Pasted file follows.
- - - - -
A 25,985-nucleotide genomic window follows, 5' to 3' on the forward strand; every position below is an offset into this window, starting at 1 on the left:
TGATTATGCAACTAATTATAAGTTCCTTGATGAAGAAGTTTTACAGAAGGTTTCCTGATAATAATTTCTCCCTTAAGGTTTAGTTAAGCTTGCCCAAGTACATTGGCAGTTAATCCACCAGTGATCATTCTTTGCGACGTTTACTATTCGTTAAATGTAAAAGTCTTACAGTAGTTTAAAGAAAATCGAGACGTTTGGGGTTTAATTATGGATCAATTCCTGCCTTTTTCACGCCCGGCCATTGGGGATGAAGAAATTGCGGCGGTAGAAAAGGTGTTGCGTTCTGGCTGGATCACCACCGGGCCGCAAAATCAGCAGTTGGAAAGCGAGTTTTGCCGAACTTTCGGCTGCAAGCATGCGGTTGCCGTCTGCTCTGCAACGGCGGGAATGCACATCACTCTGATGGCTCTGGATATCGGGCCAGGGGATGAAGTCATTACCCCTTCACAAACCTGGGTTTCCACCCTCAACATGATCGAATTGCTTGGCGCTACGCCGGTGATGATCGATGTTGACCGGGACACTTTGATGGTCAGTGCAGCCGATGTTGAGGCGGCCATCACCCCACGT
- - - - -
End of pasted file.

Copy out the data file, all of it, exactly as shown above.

A 25,985-nucleotide genomic window follows, 5' to 3' on the forward strand; every position below is an offset into this window, starting at 1 on the left:
TGATTATGCAACTAATTATAAGTTCCTTGATGAAGAAGTTTTACAGAAGGTTTCCTGATAATAATTTCTCCCTTAAGGTTTAGTTAAGCTTGCCCAAGTACATTGGCAGTTAATCCACCAGTGATCATTCTTTGCGACGTTTACTATTCGTTAAATGTAAAAGTCTTACAGTAGTTTAAAGAAAATCGAGACGTTTGGGGTTTAATTATGGATCAATTCCTGCCTTTTTCACGCCCGGCCATTGGGGATGAAGAAATTGCGGCGGTAGAAAAGGTGTTGCGTTCTGGCTGGATCACCACCGGGCCGCAAAATCAGCAGTTGGAAAGCGAGTTTTGCCGAACTTTCGGCTGCAAGCATGCGGTTGCCGTCTGCTCTGCAACGGCGGGAATGCACATCACTCTGATGGCTCTGGATATCGGGCCAGGGGATGAAGTCATTACCCCTTCACAAACCTGGGTTTCCACCCTCAACATGATCGAATTGCTTGGCGCTACGCCGGTGATGATCGATGTTGACCGGGACACTTTGATGGTCAGTGCAGCCGATGTTGAGGCGGCCATCACCCCACGT